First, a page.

There’s no doubt about it — vacations take money. The price of airline tickets and gas are up this year and when you throw in the cost of lodging and meals, your trip budget can feel very tight. You can also spend a bundle on admissions to various attractions, especially if you fall for tourist traps that are long on cost but short on quality.
I recall a camping trip to Colorado several years ago where at the campground one evening, our neighbor listed the places his family visited that day. Then he mentioned how much money he dropped. I mentally tallied up how much we spent on our own activities, zero except for the gas it took to get to the parks and other free venues the family visited. The lesson: Fun doesn’t have to be expensive. We were sure our kids had at least as much fun as his did that day.
Free attractions and events abound across the country and are a great way to save money while traveling. Take festivals: Many are still free and offer quality entertainment, sometimes by nationally known musicians. You can find festivals on many themes from autos to various foods to different types of music. Heck, there’s even a festival celebrating, believe it or not, duct tape.
Planning your vacation around a festival is a great way to have fun on a budget. Here’s a sampling of free festivals happening around the country this summer:
- Artscape, Baltimore, July 19-21. Artscape has been described as America’s largest free arts festival. It features the works of more than 150 fine artists, fashion designers and craftspeople and includes visual art exhibits, concerts, dance performances, opera, theater, film, experimental music and the Baltimore Symphony Orchestra. The festival has something for the whole family with hands-on projects, demonstrations, competitions, children’s entertainers and street theater.
- Chinatown-International District Dragon Fest, Seattle, July 14-16. The annual event is billed as the the largest Pan-Asian American street fair in the Pacific Northwest. Dragon Fest includes more than 30 cultural performances including Chinese lion and dragon dances, martial arts demonstrations and Japanese Taiko drumming, activities for kids and families, a karaoke contest and more than 100 vendor booths.
- Duct Tape Festival, Avon, Ohio, June 14-16. If you love duct tape, you’ll love this festival. Where else would this festival be held but in Avon, Ohio, the self-proclaimed “Duct Tape capital of the world?” (Avon is the home of Duck Tape® brand duct tape.) The three-day event “celebrates duct tape, its enthusiasts and its wacky and fun uses” and features sculptures, fashions, games and a parade — all revolving around duct tape.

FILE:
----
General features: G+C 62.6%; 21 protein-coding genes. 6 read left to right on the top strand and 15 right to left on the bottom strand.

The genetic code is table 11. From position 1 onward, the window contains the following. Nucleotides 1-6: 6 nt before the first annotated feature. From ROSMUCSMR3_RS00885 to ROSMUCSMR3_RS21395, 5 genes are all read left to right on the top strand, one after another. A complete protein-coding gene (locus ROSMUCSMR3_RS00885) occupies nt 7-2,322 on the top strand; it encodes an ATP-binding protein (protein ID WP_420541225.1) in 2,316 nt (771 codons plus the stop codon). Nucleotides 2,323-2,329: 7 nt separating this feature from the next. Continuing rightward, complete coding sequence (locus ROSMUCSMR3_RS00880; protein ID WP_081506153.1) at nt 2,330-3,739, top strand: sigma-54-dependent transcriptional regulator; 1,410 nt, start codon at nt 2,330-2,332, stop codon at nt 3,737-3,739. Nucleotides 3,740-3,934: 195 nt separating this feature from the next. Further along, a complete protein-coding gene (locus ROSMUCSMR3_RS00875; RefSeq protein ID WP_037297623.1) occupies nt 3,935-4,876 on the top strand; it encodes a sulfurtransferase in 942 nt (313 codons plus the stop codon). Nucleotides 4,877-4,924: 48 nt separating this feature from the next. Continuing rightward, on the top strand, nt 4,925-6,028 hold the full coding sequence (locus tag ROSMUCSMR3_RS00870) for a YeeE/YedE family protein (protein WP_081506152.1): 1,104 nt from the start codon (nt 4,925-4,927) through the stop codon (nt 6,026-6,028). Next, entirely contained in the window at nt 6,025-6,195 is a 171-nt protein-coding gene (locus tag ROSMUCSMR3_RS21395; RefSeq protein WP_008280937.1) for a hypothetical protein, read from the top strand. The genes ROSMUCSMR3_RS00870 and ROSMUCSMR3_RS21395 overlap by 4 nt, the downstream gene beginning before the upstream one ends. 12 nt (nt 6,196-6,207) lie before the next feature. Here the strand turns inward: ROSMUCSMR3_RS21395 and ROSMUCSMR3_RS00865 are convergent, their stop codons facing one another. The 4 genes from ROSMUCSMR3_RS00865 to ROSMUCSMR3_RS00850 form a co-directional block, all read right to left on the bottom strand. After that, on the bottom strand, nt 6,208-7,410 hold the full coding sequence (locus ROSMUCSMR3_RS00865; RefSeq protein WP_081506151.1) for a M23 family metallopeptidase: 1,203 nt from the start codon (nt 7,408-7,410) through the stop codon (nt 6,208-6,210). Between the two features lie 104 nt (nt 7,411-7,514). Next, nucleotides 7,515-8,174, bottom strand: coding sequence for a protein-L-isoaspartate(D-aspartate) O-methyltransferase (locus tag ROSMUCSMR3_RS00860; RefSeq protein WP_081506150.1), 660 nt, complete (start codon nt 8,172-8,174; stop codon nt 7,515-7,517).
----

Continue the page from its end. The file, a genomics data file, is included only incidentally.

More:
- Fillmore Jazz Festival, San Francisco, July 6-7. Billed as the largest free jazz festival on the West Coast, the Fillmore Jazz Festival features concerts on several stages and some 12 blocks of fine arts and crafts. Featured acts include “up-and-coming jazz fusion and Latin-flavored acts to seasoned crooners belting out jazz standards.”
- Hills Alive 2013, Rapid City, S.D., July 19-21. This free Christian music festival takes place at Main Street Square on Friday and in Memorial Park on Saturday and Sunday. The lineup includes Audio Adrenaline, Jeremy Camp, Big Daddy Weave, Bebo Norman, Building 429, Plumb, Selah and For King and Country.
- National Cherry Festival, Traverse City, Mich., June 29-July 6. Traverse City celebrates its role as America’s Cherry Capital with the National Cherry Festival, an eight-day party featuring more than 150 family activities: air shows, fireworks, parades (including the nation’s largest all-children parade) games, races, midway rides, demonstrations, nightly outdoor concerts and lots of chances to taste cherry products. “Everything is located conveniently within walking distance, and since almost all the events are free, it offers more than a week of affordable family fun,” says Mike Norton of the Traverse City Convention & Visitors Bureau.
- River-to-River Festival, Manhattan (yes, a free arts festival in NYC), June 15-July 14. This festival includes more than 60 projects “by artists working across disciplines and responding to the architecture of some of New York City’s most iconic locations and hidden gems, as well as timely social issues and interests.”
- Shakespeare Festival, St. Louis, May 24-June 16. Outside of Washington, D.C., St. Louis boasts more free attractions than any other U.S. city, and has many free festivals throughout the year. One of the best is Shakespeare Festival St. Louis, during which a cast of professionals performs one of the Bard’s best in Forest Park, the city’s large urban park. This year’s performance: Twelfth Night. Attendees are encouraged to come early for the “Green Show,” nightly pre-performance entertainment featuring the 20-minute “Quick Delight 12th Night” and a rotating lineup of local entertainers.
- Smithsonian Folklife Festival, Washington, D.C., June 26-30 and July 3-7. In a city of many free attractions, this festival on the National Mall is a true bonus. Highlighting cultural traditions around the world and sponsored by the Center for Folklife and Cultural Heritage, the festival features music and dance performances, crafts and cooking demonstrations, storytelling, activities for kids and discussions of cultural issues. This year’s themes: Hungarian Heritage: Roots to Revival; One World, Many Voices: Endangered Languages and Cultural Heritage and Will to Adorn: African-American Identity and the Aesthetics of Dress.
- Yarmouth Clam Festival, Yarmouth, Maine, July 19-21. The festival features a clam-shucking contest, a night parade, a karaoke party, fireworks, road and bike races, Firefighters’ Muster, Diaper Derby and an expanded art show.